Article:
Where is the small-government liberal today? He or she is not to be found in the economic realm, where the mainstream Democratic consensus supports a higher minimum wage, more regulation of business, systemic government control of certain sectors (e.g., education and health care) and massive government intervention in the rest.

Likewise, there is scant dispute on the left regarding the welfare state.

The biggest fight over social programs in the past few years dealt with health care, and it concerned whether to settle for Obamacare or push for single-payer. Liberals who argue that the country might have too many social-welfare programs and spend too much on them are mostly unheard from. To paraphrase conservative author William Voegeli: Democrats do not want the social-welfare state to grow indefinitely—they just want it to be bigger than it is right now.

One might think the small-government liberal shows up in the realm of personal choice. And it is true that on one very narrow band of issues—sex and abortion—liberals agree government should butt out. Yet this is where the butting-out largely ends.

For while liberals largely support, say, the legalization of marijuana, that is not owing to any broader sense that people own their bodies and should be free to do as they like with them—such as ride a motorcycle without a helmet, or engage in sex for profit, or drink a 64-ounce sugary soft drink, or forgo health insurance.

Rather, the contemporary mainstream liberal view of such things holds that individual choices affect the collective good. And since government's job is to safeguard the collective good, government should therefore regulate individual choices. If it allows people to smoke marijuana, that is because it has decided a little reefer now and then causes less collective harm than the harm caused by prohibition.

In other words, the mainstream Democratic view asks how much personal freedom smart public policy should permit. It has little room for the notion that some personal freedom should lie beyond the reach of public policy in the first place.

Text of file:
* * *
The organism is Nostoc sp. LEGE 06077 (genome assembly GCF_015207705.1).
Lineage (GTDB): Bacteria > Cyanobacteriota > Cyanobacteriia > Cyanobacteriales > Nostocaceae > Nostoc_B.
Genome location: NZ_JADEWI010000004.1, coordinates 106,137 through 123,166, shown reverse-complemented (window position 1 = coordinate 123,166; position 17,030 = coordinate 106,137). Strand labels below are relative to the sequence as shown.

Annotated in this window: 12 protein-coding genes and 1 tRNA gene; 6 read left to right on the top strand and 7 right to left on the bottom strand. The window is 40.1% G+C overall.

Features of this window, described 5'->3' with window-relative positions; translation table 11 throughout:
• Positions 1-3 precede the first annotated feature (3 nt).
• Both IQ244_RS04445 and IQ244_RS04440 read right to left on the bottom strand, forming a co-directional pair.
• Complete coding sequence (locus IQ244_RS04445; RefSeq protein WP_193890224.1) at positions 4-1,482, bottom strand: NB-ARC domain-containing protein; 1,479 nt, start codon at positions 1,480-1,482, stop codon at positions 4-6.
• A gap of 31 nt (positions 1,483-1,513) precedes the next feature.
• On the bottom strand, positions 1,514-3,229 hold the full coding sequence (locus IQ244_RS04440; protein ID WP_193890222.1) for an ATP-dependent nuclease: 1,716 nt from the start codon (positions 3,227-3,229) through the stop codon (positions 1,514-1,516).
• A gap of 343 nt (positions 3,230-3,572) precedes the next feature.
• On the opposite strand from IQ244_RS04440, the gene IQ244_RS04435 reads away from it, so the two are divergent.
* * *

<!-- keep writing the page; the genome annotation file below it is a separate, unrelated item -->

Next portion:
Does that seem too strong? Then consider the campaign to eviscerate the First Amendment. Democratic leaders such as John Kerry, Sen. Patrick Leahy, House Minority Leader Nancy Pelosi and many others—including countless grass-roots activists—want to amend the Constitution to nullify the Supreme Court's ruling in Citizens United, so the government can once again dictate what people can and cannot say about politicians in the weeks leading up to an election. Tellingly, the proposals include provisions stipulating that the press would still be allowed to speak freely about political candidates.

This is a tacit concession that everyone else would not. In that event, rights are no longer trumps; they are simply one more consideration to be balanced against all the rest. Which means they are not really rights at all.

In short, the Democratic Party is torn between a liberal establishment that wants more government, and an even more liberal wing that wants the same thing squared. At bottom, both wings believe the formula for perfection is simple: Put the government in charge of everything, and put the right people in charge of the government. Then just sit back and wait for Shangri-La.

History has falsified that premise time after time. But to the president, it's just plain common sense. Now who's peddling wacky ideological nonsense?